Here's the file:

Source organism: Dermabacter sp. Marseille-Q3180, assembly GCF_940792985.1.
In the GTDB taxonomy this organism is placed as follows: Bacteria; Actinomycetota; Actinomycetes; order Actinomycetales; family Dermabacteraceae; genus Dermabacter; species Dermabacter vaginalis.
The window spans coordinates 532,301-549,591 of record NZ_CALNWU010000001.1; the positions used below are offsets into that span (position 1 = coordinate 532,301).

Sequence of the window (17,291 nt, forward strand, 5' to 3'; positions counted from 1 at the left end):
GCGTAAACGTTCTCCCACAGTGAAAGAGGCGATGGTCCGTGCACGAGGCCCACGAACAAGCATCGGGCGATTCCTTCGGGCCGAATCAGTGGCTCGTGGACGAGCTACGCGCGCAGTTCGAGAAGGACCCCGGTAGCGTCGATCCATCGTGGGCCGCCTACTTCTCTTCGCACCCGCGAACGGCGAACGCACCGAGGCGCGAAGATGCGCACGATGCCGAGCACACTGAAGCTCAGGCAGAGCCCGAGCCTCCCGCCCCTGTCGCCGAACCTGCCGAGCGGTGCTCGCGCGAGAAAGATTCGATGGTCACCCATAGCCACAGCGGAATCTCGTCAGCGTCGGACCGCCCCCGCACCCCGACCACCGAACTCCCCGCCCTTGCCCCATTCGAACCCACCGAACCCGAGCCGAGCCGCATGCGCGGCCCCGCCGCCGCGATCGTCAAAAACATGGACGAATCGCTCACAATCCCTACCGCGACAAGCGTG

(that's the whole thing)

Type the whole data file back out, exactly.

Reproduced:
Source organism: Dermabacter sp. Marseille-Q3180, assembly GCF_940792985.1.
In the GTDB taxonomy this organism is placed as follows: Bacteria; Actinomycetota; Actinomycetes; order Actinomycetales; family Dermabacteraceae; genus Dermabacter; species Dermabacter vaginalis.
The window spans coordinates 532,301-549,591 of record NZ_CALNWU010000001.1; the positions used below are offsets into that span (position 1 = coordinate 532,301).

Sequence of the window (17,291 nt, forward strand, 5' to 3'; positions counted from 1 at the left end):
GCGTAAACGTTCTCCCACAGTGAAAGAGGCGATGGTCCGTGCACGAGGCCCACGAACAAGCATCGGGCGATTCCTTCGGGCCGAATCAGTGGCTCGTGGACGAGCTACGCGCGCAGTTCGAGAAGGACCCCGGTAGCGTCGATCCATCGTGGGCCGCCTACTTCTCTTCGCACCCGCGAACGGCGAACGCACCGAGGCGCGAAGATGCGCACGATGCCGAGCACACTGAAGCTCAGGCAGAGCCCGAGCCTCCCGCCCCTGTCGCCGAACCTGCCGAGCGGTGCTCGCGCGAGAAAGATTCGATGGTCACCCATAGCCACAGCGGAATCTCGTCAGCGTCGGACCGCCCCCGCACCCCGACCACCGAACTCCCCGCCCTTGCCCCATTCGAACCCACCGAACCCGAGCCGAGCCGCATGCGCGGCCCCGCCGCCGCGATCGTCAAAAACATGGACGAATCGCTCACAATCCCTACCGCGACAAGCGTG